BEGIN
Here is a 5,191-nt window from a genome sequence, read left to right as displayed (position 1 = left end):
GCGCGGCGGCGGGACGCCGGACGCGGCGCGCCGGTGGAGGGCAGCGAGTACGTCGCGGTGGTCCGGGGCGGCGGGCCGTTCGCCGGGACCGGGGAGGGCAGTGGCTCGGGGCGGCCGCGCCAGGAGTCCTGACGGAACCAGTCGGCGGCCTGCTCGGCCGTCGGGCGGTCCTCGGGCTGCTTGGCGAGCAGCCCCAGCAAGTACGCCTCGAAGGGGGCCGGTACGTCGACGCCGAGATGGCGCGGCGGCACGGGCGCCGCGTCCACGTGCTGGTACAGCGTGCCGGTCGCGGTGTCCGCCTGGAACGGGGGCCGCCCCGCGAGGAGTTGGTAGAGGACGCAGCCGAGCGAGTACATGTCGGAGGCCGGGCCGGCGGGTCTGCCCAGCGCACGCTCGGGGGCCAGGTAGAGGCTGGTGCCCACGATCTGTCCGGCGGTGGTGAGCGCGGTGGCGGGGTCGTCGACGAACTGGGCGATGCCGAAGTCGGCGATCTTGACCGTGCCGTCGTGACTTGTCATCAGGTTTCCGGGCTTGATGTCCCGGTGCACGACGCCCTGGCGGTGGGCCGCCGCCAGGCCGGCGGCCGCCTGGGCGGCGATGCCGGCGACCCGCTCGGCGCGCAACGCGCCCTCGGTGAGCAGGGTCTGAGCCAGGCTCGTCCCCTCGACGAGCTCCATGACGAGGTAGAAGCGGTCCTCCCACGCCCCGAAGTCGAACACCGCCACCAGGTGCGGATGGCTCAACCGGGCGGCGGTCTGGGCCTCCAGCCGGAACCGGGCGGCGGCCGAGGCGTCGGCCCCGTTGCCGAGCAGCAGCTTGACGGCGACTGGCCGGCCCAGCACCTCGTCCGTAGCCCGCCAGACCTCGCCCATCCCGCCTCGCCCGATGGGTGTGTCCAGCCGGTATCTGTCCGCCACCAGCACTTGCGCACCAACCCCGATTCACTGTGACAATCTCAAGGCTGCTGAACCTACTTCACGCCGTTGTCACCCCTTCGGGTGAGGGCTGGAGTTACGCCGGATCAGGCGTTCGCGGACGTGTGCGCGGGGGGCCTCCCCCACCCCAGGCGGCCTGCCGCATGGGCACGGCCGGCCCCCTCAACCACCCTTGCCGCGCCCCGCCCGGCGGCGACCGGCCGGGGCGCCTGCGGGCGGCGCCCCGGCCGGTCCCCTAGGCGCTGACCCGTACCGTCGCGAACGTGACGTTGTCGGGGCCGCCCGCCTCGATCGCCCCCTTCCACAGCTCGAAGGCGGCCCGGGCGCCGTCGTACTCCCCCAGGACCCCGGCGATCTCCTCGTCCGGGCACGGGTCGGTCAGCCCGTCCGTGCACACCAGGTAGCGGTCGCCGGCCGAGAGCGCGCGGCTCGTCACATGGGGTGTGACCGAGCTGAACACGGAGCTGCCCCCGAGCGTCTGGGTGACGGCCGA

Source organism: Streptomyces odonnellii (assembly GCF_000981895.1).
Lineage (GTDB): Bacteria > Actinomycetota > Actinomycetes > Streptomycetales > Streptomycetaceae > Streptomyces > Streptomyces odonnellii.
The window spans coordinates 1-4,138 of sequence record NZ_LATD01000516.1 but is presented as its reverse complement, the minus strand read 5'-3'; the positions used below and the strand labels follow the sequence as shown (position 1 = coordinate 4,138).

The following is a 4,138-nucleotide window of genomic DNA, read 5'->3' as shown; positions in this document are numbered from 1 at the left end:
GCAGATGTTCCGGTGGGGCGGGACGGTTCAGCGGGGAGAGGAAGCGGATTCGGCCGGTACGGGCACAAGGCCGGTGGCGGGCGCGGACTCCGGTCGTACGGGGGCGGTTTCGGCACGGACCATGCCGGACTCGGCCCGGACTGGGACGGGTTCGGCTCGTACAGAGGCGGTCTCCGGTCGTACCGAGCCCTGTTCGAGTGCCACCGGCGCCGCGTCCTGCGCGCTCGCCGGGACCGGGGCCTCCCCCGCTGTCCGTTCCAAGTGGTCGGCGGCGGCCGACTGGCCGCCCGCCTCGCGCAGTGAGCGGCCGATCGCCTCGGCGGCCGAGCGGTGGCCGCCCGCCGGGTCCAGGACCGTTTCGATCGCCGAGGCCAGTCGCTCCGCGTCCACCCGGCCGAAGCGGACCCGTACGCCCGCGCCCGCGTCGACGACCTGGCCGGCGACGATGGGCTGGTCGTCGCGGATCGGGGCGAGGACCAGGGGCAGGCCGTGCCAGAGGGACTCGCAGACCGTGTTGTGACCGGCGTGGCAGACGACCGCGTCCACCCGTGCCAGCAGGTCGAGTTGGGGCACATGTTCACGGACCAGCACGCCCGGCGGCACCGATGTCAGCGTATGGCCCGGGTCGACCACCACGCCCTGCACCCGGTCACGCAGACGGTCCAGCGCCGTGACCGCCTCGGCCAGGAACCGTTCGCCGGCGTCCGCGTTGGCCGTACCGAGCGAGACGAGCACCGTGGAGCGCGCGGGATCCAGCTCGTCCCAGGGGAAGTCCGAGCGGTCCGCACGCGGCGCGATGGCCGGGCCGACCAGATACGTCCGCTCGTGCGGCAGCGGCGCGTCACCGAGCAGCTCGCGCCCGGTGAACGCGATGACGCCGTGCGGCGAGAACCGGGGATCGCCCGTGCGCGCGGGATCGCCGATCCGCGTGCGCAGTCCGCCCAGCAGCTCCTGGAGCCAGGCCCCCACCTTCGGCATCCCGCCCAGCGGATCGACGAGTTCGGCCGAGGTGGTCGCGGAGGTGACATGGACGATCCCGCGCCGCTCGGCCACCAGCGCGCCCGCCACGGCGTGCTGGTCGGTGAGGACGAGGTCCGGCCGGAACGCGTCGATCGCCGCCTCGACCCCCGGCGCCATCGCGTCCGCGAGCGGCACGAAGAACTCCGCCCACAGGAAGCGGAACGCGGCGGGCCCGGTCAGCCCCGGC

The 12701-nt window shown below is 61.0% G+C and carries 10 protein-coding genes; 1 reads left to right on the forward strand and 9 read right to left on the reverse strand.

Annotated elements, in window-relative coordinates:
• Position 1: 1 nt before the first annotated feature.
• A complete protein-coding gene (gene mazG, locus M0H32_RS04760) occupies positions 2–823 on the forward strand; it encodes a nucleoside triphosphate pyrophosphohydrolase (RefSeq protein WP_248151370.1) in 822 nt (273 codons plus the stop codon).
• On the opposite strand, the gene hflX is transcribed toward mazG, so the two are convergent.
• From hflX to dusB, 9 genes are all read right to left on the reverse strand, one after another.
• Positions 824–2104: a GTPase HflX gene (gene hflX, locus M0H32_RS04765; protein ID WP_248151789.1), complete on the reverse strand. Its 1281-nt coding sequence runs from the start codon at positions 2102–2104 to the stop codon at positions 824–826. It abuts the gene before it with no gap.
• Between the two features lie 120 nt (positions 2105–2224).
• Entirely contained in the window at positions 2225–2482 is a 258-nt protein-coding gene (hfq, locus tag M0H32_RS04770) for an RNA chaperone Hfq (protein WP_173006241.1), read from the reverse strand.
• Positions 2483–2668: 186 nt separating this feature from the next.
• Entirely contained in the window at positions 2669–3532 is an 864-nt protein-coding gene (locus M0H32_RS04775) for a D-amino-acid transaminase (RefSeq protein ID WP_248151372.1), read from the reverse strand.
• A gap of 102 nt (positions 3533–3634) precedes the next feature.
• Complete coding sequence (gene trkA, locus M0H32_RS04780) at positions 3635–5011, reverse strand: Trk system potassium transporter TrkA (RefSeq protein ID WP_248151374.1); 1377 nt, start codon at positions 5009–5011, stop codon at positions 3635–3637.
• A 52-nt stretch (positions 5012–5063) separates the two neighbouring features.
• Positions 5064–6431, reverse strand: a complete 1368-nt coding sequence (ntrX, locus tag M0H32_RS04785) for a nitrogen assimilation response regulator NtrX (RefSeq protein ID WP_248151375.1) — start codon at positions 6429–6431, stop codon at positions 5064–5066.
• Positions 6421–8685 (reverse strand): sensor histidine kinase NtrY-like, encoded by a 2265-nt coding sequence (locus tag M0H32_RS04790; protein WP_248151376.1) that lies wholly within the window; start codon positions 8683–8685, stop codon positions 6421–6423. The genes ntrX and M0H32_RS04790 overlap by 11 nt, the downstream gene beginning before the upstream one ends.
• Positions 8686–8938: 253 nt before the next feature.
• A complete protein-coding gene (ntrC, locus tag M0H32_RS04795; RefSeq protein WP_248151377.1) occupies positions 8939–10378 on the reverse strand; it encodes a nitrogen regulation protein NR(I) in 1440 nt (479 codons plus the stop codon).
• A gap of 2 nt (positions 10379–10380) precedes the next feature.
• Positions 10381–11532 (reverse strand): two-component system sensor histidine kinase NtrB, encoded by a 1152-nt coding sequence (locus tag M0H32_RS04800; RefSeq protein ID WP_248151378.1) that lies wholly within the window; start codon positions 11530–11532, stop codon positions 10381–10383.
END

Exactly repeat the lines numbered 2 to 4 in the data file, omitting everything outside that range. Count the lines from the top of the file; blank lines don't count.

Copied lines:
GCGCGGCGGCGGGACGCCGGACGCGGCGCGCCGGTGGAGGGCAGCGAGTACGTCGCGGTGGTCCGGGGCGGCGGGCCGTTCGCCGGGACCGGGGAGGGCAGTGGCTCGGGGCGGCCGCGCCAGGAGTCCTGACGGAACCAGTCGGCGGCCTGCTCGGCCGTCGGGCGGTCCTCGGGCTGCTTGGCGAGCAGCCCCAGCAAGTACGCCTCGAAGGGGGCCGGTACGTCGACGCCGAGATGGCGCGGCGGCACGGGCGCCGCGTCCACGTGCTGGTACAGCGTGCCGGTCGCGGTGTCCGCCTGGAACGGGGGCCGCCCCGCGAGGAGTTGGTAGAGGACGCAGCCGAGCGAGTACATGTCGGAGGCCGGGCCGGCGGGTCTGCCCAGCGCACGCTCGGGGGCCAGGTAGAGGCTGGTGCCCACGATCTGTCCGGCGGTGGTGAGCGCGGTGGCGGGGTCGTCGACGAACTGGGCGATGCCGAAGTCGGCGATCTTGACCGTGCCGTCGTGACTTGTCATCAGGTTTCCGGGCTTGATGTCCCGGTGCACGACGCCCTGGCGGTGGGCCGCCGCCAGGCCGGCGGCCGCCTGGGCGGCGATGCCGGCGACCCGCTCGGCGCGCAACGCGCCCTCGGTGAGCAGGGTCTGAGCCAGGCTCGTCCCCTCGACGAGCTCCATGACGAGGTAGAAGCGGTCCTCCCACGCCCCGAAGTCGAACACCGCCACCAGGTGCGGATGGCTCAACCGGGCGGCGGTCTGGGCCTCCAGCCGGAACCGGGCGGCGGCCGAGGCGTCGGCCCCGTTGCCGAGCAGCAGCTTGACGGCGACTGGCCGGCCCAGCACCTCGTCCGTAGCCCGCCAGACCTCGCCCATCCCGCCTCGCCCGATGGGTGTGTCCAGCCGGTATCTGTCCGCCACCAGCACTTGCGCACCAACCCCGATTCACTGTGACAATCTCAAGGCTGCTGAACCTACTTCACGCCGTTGTCACCCCTTCGGGTGAGGGCTGGAGTTACGCCGGATCAGGCGTTCGCGGACGTGTGCGCGGGGGGCCTCCCCCACCCCAGGCGGCCTGCCGCATGGGCACGGCCGGCCCCCTCAACCACCCTTGCCGCGCCCCGCCCGGCGGCGACCGGCCGGGGCGCCTGCGGGCGGCGCCCCGGCCGGTCCCCTAGGCGCTGACCCGTACCGTCGCGAACGTGACGTTGTCGGGGCCGCCCGCCTCGATCGCCCCCTTCCACAGCTCGAAGGCGGCCCGGGCGCCGTCGTACTCCCCCAGGACCCCGGCGATCTCCTCGTCCGGGCACGGGTCGGTCAGCCCGTCCGTGCACACCAGGTAGCGGTCGCCGGCCGAGAGCGCGCGGCTCGTCACATGGGGTGTGACCGAGCTGAACACGGAGCTGCCCCCGAGCGTCTGGGTGACGGCCGA

Source organism: Streptomyces odonnellii (assembly GCF_000981895.1).
Lineage (GTDB): Bacteria > Actinomycetota > Actinomycetes > Streptomycetales > Streptomycetaceae > Streptomyces > Streptomyces odonnellii.